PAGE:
The performance is over; the applauding audience is now asleep at home, dreaming of fire eaters, trapeze artists, and dancing elephants. So what does a clown do at midnight?
Down these mean streets a bad joke walks alone,
bruised head held low, chin tucked in tight, eyes down,
defiant. He laughs and it turns into a moan.
His wife left years ago, and his kids all groan,
claim they have never of him, and frown,
Down these mean streets a bad joke walks alone…
What does a clown do after midnight? He uses rhyme, and homonyms, poetic lines all ending in the same sound, a “new formalism” that seems almost offhand, deliberately careless, but still very tightly structured and controlled.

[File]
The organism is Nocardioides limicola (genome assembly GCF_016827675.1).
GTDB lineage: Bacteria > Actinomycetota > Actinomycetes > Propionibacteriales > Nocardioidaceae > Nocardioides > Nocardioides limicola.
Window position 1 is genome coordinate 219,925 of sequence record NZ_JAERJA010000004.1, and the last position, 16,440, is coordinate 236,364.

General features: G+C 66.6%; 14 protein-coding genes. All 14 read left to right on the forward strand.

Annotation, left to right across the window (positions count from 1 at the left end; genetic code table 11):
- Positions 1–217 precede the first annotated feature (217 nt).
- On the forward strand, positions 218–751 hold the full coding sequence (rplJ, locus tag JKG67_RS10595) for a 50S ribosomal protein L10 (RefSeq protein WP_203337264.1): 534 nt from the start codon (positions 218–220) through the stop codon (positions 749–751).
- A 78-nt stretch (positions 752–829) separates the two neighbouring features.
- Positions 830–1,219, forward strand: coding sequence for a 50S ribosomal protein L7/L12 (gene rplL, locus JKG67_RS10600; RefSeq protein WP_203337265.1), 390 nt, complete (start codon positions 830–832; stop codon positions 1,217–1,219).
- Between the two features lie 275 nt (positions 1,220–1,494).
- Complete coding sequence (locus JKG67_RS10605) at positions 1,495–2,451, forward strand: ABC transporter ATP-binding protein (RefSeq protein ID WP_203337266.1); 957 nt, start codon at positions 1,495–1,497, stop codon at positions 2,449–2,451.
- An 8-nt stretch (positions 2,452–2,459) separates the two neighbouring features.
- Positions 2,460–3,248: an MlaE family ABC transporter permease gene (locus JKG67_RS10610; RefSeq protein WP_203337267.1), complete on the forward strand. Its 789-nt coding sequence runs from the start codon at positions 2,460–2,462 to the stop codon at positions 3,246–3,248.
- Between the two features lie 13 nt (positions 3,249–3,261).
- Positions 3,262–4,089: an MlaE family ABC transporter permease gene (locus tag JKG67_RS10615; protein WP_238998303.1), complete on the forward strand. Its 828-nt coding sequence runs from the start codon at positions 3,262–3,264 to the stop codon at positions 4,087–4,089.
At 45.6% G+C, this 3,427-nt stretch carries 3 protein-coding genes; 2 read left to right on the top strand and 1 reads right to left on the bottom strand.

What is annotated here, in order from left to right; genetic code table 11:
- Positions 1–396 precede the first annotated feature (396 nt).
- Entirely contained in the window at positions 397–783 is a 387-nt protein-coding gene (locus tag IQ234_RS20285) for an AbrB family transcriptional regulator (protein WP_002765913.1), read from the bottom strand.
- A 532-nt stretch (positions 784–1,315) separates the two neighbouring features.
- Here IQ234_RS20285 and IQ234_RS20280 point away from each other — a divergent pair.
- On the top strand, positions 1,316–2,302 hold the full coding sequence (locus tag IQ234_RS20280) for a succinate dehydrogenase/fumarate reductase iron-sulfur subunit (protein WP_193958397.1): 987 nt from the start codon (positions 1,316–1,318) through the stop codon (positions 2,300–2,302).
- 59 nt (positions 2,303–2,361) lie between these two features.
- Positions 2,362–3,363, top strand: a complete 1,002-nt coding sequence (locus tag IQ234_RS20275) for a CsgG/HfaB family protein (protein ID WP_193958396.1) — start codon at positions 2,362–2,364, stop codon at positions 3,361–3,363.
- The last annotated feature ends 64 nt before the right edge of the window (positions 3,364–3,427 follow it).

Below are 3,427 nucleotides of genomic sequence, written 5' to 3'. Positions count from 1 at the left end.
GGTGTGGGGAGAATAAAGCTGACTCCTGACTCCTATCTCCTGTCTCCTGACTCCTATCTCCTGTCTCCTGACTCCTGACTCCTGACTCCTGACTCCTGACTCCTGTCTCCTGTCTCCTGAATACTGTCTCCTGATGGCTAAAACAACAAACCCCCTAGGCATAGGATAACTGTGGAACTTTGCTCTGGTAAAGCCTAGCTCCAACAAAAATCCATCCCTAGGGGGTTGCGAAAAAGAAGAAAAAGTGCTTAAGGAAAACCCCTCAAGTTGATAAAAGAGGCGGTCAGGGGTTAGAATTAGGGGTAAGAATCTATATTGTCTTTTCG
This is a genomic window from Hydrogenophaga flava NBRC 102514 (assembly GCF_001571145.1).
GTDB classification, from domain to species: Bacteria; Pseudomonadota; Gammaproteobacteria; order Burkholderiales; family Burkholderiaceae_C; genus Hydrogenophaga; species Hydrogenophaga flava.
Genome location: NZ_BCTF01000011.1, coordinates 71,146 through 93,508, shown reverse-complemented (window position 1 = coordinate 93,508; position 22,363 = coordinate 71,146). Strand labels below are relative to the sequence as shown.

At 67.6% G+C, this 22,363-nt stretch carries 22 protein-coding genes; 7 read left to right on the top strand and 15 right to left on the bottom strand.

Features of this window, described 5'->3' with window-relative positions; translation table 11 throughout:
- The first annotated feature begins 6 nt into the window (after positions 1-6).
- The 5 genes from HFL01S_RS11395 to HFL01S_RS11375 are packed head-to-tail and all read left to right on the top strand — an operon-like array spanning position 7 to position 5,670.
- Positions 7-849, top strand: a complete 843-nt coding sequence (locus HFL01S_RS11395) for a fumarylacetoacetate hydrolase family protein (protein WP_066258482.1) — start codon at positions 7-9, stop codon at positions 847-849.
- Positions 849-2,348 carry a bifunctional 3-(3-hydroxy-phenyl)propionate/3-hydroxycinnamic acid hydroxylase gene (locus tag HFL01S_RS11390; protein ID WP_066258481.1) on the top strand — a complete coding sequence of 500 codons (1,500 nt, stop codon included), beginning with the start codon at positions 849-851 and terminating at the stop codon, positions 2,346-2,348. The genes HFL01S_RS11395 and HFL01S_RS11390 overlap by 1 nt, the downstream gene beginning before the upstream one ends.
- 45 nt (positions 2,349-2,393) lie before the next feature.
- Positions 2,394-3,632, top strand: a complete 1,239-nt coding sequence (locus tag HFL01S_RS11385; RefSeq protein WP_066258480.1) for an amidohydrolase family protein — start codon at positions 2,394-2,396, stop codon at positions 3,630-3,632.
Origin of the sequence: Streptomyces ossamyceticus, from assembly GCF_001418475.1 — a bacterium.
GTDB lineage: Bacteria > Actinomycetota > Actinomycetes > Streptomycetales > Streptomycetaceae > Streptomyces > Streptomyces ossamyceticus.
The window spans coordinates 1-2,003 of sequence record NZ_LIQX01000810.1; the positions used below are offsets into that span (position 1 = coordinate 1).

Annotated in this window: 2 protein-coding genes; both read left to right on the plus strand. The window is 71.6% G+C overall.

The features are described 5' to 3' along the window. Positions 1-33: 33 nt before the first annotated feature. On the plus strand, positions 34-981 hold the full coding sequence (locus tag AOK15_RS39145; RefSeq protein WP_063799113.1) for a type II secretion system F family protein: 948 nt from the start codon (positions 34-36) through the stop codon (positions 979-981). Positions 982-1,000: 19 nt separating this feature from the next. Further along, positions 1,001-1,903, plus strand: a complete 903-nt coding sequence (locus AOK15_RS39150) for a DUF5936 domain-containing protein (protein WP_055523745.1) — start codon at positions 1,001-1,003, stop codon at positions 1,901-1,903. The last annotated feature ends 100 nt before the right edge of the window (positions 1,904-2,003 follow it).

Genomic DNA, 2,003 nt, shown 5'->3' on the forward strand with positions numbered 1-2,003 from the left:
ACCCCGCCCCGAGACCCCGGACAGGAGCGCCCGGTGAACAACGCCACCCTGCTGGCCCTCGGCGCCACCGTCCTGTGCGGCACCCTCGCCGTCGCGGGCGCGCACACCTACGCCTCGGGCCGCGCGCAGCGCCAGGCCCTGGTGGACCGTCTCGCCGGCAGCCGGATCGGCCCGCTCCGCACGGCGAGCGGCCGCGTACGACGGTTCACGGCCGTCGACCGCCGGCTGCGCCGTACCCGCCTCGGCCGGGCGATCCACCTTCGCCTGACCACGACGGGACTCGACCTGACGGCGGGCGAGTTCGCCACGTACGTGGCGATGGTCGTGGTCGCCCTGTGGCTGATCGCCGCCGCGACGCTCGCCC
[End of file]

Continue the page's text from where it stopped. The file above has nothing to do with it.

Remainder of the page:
A Clown Walks at Midnight: Poems is Andrew Hudgins’s new collection, officially published today by Houghton Mifflin Harcourt.
To continue reading, please see my post today at Tweetspeak Poetry.
Photography by George GrimmHowell via Public Domain Pictures. Used with permission.
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